“In science there is a dictum: don’t add an experiment to an experiment. Don’t make things unnecessarily complicated. In writing fiction, the more fantastic the tale, the plainer the prose should be. Don’t ask your readers to admire your words when you want them to believe your story.”
-Ben Bova


Ken Scholes, one of the bloggers at Genreality, is currently in the middle of posting a series of blogs entitled So You Wanna Write Your First NovelPart 1 was posted on June 4 and it focused on the pre-draft of a novel. Part 2 was posted on June 11, and it spoke more on the actual drafting of the novel. The real work.

As I was reading the most recent part, there were several things that I thought he hit right on the head. It was like he knew what had transpired in my life as a writer! Haha, just goes to show that we writers aren’t alone in challenges we face.

I recommend you read it in its entirety, but here are a few points that I’ll share and expound upon:

  • “…knowing how you write novels is an important bit of self-awareness.”

As I said, we writers aren’t alone in the obstacles we may face. We are all about support and encouragement, but each of us can have our own ways of writing. Whether it be a short story, a novel, a poem, an essay, etc. There is no “one way” to get the first draft written. The ultimate goal is the same, but the avenues can vary.

Some writers construct elaborate outlines that detail what will happen in each chapter. Some writers sit down and start winging it, going wherever their characters take them. Other writers may combine both of these avenues to create an entirely different work ethic. And again, other writers may have something completely different!

While it is good to receive information from other writers who’ve written novels to see how they attacked that first draft, maybe what they used won’t work for you. Try it, but maybe a tweak here and there will be more sufficient for you, your personality, and schedule. But no matter how, the one constant factor to getting a first draft done is to write.

  • “I’m a big fan of daily production.  Or at least six days per week.  Once you get away from that habit, you lose the habit and you also risk losing the continuity and momentum of your story by becoming too distant from it.”

I know this all too well. It’s something I’m almost currently experiencing with the book I’m writing (which is technically a rewrite of sorts) but not quite. Yeah, figure that one out…

But in past years, I’ve done this a lot. There’d been times I’d skip a day because other menial priorities jumped higher on the list. Maybe I did a good job the day prior and thought it’d be okay. But that eventually turned into a lengthier time, and before I knew it, I wasn’t writing.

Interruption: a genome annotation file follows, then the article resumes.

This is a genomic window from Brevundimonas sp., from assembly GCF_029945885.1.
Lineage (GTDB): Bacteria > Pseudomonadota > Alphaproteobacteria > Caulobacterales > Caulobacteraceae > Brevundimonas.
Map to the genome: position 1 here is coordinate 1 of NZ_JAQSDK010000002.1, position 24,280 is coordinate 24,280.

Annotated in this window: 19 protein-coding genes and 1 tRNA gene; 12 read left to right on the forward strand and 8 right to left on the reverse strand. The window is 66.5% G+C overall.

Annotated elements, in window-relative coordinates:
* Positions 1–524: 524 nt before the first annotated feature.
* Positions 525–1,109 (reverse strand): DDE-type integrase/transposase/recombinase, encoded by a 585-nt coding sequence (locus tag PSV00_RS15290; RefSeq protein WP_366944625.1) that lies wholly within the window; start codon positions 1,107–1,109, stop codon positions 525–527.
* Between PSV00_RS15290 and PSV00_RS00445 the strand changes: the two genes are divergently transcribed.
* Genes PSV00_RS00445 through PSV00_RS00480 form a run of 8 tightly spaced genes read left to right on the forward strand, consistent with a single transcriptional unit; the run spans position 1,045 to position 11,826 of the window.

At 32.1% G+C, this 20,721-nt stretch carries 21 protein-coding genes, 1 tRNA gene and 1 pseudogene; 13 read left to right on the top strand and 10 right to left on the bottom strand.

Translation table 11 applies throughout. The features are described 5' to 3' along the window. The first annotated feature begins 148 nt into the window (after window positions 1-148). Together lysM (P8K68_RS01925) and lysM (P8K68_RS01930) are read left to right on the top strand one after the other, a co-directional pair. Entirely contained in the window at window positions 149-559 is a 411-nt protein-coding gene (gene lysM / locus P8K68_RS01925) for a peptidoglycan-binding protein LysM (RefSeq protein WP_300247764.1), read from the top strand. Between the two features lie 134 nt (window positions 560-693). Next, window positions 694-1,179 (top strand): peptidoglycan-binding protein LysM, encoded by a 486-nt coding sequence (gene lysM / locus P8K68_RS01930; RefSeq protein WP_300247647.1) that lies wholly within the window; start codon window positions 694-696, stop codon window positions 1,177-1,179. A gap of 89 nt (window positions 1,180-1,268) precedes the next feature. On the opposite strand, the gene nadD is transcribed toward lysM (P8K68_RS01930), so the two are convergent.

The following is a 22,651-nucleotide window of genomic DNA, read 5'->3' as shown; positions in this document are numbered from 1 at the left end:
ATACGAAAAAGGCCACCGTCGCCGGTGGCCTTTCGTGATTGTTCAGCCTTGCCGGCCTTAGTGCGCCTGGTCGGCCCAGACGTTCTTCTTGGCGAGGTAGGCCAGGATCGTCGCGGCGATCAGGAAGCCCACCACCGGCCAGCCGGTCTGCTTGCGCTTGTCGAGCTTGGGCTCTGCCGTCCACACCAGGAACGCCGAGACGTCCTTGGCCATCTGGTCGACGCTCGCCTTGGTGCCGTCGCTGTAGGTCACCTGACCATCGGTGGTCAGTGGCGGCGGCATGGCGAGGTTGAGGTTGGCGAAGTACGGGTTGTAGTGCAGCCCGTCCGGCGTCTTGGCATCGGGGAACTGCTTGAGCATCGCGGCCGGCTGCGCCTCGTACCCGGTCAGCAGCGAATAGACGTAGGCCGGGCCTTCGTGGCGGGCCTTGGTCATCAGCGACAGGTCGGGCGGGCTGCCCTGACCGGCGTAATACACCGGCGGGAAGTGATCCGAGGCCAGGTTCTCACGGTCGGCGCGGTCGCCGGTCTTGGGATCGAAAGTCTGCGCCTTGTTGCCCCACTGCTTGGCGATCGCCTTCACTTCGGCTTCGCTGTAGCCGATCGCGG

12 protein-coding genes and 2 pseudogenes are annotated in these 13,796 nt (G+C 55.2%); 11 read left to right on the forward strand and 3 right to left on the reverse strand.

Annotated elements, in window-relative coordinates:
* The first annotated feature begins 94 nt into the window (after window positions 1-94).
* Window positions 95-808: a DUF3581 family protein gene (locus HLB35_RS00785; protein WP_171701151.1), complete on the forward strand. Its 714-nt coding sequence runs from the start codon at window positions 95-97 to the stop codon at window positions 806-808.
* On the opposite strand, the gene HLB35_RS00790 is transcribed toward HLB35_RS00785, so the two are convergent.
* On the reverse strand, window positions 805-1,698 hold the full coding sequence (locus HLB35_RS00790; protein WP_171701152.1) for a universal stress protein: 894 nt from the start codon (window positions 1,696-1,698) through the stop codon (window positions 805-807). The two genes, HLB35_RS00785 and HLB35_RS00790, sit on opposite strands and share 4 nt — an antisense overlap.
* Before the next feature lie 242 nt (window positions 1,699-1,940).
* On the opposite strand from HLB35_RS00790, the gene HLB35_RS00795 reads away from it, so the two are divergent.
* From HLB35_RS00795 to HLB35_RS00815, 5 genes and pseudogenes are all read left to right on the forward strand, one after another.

Dorothy C. Fontana has a quote that says, “You can’t say, I won’t write today because that excuse will extend into several days, then several months, then… you are not a writer anymore, just someone who dreams about being a writer.

  • “If you’re too sick to write, do something else writing related that isn’t impacted by the illness.”

Let’s face it — sickness can be a factor. Sitting in a chair and writing is quite often the last thing you’ll feel like doing if you’re really sick. But you’re a writer; there’s more to being a writer than writing. If your body is immobile and you still have your wits, try to define in words how it is you’re feeling. If you ever have a character in your situation, you’ll have some good diction to use. Or you can watch a good movie and look at the storytelling aspect of it with a fine tooth comb, and you can come away with golden nuggets for your work.

  • “You have to train to run a marathon and the writing life is definitely a marathon, not a sprint.”

This is good advice. Say you have one novel completed and sold. Good for you… Now, are you going to be a one-hit wonder or do you plan on making this a career? Writers don’t stop writing. They write one thing, then write something else, and write something else, and it continues. Even if you wrote a novel in a month, it takes more than that to make it — and your career — soar. Unless you want to release one novel and then fizzle away, you have to write.

  • “It doesn’t have to be good; it just has to be done.”

James Michener said, “I’m not a very good writer, but I’m an excellent rewriter.”

What I’ve learned over the years is that just getting the piece done can be quite beneficial. I once was in the habit of constantly revising as I wrote, to the point where I wasn’t writing anymore and I wasn’t pushing forward. What untrained me was taking part (and completing) my first NaNoWriMo. It was an excellent eye-opener about simply getting down that first draft, no matter how crappy the words were (fixing the flaws would come in the revision stages). I wrote either early in the morning or late at night. But my only goal was to reach my daily word count and, ultimately, the end of the novel.

Some writers can revise as they go and still push forward. But in my case, history has revealed, that is treading some dangerous waters. I know how I have to write.

But find what works for you, read the rest of the post, and go write your first draft!